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Truck Hoist Makes Good Shop Door Hoist
For the past 20 years or so, 90-year-old Neil Thomson has been enjoying the use of a shop door hoist he made from a dump hoist taken off a 2 1/2-ton Ford grain truck.
  He adapted it to open and close a 16 by 16-ft. shop door. The fully insulated shop is 24 by 36 ft.
  "There's a 2 1/2-ft. by 8-in. dia. hydraulic oil storage tank directly below the 4-ft. long ram. A 3/4 hp electric motor powers the hydraulic pump," says Thomson.
  The 4-ft. long ram is able to open the 16-ft. door because Thomson used cables and pulleys to quadruple its reach. He positioned two pulleys at the bottom, on each side of the ram, and two pulleys up by the ceiling. A steel cable runs through the pulleys and up over the ram. The end of the cable attaches to the door.
  The insulated door consists of two 16 by 8-ft. sections (hinged horizontally across the middle with five homemade hinges). The end of the cable attaches to the door.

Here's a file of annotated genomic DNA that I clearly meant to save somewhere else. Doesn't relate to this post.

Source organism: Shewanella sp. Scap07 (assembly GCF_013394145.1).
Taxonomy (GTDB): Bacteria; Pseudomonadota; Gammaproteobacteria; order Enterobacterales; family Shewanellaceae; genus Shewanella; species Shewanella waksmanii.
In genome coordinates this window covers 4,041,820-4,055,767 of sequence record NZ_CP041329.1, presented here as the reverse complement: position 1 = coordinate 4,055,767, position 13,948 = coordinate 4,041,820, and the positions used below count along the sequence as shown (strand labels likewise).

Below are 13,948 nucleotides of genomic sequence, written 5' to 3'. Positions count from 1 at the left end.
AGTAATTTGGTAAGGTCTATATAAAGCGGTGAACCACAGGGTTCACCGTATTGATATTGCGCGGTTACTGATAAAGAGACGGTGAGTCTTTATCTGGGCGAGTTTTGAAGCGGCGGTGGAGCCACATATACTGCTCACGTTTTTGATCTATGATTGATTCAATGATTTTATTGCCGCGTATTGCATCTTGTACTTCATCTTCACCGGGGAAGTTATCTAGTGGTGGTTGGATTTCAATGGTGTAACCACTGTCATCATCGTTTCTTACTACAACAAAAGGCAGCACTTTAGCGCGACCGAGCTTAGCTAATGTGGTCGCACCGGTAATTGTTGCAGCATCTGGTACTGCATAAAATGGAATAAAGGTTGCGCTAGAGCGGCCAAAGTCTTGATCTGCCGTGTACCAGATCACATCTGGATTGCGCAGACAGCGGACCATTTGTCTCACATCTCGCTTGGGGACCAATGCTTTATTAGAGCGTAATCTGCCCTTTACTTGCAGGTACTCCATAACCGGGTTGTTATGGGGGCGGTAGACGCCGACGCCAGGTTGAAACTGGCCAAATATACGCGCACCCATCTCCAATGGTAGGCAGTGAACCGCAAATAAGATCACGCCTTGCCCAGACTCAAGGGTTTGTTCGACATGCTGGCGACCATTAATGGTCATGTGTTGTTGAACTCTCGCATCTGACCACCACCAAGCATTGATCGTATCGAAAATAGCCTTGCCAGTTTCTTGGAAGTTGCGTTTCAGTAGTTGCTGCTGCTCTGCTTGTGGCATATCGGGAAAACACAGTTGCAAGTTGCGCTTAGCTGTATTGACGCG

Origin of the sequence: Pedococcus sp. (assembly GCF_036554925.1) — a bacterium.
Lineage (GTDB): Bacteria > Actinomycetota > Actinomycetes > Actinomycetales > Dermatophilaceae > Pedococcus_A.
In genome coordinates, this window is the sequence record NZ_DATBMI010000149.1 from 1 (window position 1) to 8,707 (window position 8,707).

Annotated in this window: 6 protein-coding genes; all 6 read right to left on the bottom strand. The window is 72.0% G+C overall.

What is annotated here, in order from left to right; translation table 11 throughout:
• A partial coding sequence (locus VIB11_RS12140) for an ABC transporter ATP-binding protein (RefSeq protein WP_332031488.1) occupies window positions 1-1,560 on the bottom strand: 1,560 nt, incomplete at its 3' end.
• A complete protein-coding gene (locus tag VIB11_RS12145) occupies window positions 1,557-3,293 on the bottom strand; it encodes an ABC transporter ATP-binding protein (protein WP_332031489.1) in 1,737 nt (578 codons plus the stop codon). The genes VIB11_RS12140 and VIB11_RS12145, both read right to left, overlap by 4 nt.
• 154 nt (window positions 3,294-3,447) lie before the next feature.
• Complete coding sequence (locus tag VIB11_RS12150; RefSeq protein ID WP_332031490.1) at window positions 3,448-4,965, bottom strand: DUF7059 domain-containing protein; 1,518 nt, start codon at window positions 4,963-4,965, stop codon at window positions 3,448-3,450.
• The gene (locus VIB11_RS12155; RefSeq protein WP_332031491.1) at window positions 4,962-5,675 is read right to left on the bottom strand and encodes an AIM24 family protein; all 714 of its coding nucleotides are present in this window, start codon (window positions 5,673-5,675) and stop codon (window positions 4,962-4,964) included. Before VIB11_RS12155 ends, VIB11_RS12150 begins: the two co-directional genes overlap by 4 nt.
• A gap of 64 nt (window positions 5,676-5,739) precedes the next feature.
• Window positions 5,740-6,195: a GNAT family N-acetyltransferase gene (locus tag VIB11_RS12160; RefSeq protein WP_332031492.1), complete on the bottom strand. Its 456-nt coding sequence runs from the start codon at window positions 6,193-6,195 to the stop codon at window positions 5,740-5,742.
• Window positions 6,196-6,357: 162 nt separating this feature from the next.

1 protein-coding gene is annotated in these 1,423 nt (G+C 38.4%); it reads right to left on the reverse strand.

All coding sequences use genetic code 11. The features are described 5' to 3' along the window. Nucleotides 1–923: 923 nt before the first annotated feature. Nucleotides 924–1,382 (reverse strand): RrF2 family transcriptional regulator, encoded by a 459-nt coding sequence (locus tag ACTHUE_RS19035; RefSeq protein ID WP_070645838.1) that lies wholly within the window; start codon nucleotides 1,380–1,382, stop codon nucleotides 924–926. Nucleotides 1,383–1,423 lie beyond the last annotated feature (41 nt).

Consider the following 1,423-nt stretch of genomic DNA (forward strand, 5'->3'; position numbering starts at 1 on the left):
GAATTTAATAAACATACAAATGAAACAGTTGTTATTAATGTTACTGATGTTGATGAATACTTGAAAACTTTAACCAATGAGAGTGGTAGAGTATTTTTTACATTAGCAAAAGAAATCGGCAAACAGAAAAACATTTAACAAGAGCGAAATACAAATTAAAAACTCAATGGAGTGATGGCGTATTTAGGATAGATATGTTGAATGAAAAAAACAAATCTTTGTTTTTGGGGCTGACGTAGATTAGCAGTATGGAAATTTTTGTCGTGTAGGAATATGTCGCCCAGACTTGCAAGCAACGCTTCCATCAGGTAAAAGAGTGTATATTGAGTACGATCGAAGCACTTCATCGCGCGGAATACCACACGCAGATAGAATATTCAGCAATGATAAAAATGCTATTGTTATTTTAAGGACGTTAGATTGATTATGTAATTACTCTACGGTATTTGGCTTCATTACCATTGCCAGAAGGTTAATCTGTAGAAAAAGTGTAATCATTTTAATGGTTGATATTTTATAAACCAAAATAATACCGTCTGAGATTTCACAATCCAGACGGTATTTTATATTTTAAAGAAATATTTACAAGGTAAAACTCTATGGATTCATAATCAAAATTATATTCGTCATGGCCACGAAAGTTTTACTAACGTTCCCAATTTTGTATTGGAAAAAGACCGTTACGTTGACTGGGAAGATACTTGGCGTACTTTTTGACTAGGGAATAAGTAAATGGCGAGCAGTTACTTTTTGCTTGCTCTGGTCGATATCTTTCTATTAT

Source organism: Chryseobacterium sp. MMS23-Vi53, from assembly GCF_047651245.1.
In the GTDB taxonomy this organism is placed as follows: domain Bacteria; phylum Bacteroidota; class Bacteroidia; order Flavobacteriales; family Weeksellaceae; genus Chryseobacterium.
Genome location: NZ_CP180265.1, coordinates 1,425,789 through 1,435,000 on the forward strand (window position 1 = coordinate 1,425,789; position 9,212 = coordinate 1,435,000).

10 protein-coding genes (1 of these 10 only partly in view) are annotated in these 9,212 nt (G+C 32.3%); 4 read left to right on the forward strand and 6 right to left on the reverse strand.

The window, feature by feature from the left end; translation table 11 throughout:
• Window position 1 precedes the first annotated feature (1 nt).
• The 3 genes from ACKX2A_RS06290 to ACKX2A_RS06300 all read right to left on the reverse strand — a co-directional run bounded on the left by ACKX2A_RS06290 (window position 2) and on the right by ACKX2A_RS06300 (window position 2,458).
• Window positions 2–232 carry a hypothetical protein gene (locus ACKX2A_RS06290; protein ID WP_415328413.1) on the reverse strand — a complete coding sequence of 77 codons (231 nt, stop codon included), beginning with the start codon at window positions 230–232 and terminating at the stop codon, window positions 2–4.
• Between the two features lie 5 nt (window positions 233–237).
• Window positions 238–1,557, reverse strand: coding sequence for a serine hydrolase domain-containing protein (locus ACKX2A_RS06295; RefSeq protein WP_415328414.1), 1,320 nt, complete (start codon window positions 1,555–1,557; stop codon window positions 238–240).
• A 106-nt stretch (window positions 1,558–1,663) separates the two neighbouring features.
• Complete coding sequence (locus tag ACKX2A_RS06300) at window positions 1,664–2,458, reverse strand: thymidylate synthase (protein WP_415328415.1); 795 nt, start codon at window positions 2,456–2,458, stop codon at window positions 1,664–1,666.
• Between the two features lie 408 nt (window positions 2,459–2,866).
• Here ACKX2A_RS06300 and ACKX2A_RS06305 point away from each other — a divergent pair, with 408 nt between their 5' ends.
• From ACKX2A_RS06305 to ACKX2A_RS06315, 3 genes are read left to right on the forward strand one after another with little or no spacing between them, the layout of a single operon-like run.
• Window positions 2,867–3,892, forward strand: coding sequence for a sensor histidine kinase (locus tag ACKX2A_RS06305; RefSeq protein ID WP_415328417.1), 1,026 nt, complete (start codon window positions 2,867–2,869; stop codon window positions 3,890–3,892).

The door moves up and down in a track made from two pieces of 1 1/4-in. angle iron welded together, making it a 2 1/2 by 1 1/4-in. track on each side of the door that goes up and across the ceiling. Thomson used three roller bearings on each side.
  "There are three little 1/8-in. jigs on each side, positioned in the last few inches where each roller stops when the door is fully closed. This forces the door tight against the framework of the wall."
  Between the set of tracks that sit on the shop ceiling, Thomson mounted two rods with adjustable, threaded ends. These rods ensure the track width stays constant.
  "To lower the door, there's a bleeder valve built right into the hoist that you open," he says. "It feeds the oil back into the reservoir from the ram. By adjusting the valve, you can adjust the speed of door movement in either direction."
  Thomson says he prefers the hydraulic system over an air system because "air has a bad habit of leaking out. Hydraulics will only leak extremely slowly," he adds.
  Thanks to the oversized door, Thomson can drive the biggest combine or dual 4-WD tractor into the shop.
  Contact: FARM SHOW Followup, Neil Thomson, P. O. Box 1130, Eston, Sask., Canada S0L 1A0 (ph 306 962-3963).

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2007 - Volume #31, Issue #5